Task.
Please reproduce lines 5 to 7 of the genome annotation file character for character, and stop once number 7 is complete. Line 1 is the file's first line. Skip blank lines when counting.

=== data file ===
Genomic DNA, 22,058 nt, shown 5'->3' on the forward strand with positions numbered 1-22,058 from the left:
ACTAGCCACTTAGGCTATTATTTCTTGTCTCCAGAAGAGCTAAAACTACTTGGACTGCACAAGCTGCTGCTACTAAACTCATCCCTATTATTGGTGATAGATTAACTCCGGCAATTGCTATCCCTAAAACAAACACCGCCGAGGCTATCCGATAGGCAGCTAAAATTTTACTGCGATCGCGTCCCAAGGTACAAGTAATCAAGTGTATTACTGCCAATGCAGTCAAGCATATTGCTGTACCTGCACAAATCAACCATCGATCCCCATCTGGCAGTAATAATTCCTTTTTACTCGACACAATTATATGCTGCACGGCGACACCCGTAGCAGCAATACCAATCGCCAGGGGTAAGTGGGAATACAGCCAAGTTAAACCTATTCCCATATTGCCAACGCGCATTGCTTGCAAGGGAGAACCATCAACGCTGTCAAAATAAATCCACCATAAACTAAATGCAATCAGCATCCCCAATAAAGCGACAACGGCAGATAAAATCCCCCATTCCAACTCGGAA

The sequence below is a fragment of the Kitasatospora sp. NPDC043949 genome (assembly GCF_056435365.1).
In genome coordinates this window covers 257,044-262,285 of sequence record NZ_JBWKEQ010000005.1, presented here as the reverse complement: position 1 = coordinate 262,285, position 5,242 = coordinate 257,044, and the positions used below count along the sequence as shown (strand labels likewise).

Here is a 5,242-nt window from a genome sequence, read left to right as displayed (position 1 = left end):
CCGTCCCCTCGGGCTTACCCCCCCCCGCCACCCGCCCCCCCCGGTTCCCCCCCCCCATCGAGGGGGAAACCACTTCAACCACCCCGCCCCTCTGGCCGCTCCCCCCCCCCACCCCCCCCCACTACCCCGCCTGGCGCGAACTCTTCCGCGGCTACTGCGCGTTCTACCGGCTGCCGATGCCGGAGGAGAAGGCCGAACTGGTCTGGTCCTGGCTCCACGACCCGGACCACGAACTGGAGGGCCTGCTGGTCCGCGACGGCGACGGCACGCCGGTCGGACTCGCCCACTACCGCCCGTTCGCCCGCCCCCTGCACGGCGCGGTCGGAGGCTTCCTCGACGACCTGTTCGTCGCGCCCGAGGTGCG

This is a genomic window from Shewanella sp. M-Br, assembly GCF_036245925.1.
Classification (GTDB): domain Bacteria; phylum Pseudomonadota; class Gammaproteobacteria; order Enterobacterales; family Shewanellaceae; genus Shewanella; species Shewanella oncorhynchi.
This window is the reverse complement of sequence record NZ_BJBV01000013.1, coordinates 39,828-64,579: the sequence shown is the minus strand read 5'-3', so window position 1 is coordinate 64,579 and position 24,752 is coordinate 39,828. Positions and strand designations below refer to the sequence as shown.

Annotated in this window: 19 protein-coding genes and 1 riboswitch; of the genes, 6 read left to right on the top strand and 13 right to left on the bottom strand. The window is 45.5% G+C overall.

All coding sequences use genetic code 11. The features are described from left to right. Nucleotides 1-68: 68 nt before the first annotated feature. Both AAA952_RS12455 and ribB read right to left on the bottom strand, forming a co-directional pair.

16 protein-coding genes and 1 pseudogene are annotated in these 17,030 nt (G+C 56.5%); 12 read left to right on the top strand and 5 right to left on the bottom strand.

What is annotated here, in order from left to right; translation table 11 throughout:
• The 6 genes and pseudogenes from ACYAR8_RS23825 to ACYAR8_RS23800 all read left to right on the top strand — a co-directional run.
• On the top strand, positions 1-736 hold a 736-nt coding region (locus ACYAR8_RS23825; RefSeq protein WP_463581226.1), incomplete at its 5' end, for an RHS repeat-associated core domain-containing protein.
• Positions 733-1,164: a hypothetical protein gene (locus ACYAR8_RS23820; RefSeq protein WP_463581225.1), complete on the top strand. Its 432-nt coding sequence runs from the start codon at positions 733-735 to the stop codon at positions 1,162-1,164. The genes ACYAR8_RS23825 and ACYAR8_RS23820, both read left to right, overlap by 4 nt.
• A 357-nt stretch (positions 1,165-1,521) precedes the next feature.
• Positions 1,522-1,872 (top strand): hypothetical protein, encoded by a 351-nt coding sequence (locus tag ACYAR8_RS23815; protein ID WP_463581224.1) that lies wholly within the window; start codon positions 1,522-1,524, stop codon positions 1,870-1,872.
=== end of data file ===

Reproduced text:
Here is a 5,242-nt window from a genome sequence, read left to right as displayed (position 1 = left end):
CCGTCCCCTCGGGCTTACCCCCCCCCGCCACCCGCCCCCCCCGGTTCCCCCCCCCCATCGAGGGGGAAACCACTTCAACCACCCCGCCCCTCTGGCCGCTCCCCCCCCCCACCCCCCCCCACTACCCCGCCTGGCGCGAACTCTTCCGCGGCTACTGCGCGTTCTACCGGCTGCCGATGCCGGAGGAGAAGGCCGAACTGGTCTGGTCCTGGCTCCACGACCCGGACCACGAACTGGAGGGCCTGCTGGTCCGCGACGGCGACGGCACGCCGGTCGGACTCGCCCACTACCGCCCGTTCGCCCGCCCCCTGCACGGCGCGGTCGGAGGCTTCCTCGACGACCTGTTCGTCGCGCCCGAGGTGCG

This is a genomic window from Shewanella sp. M-Br, assembly GCF_036245925.1.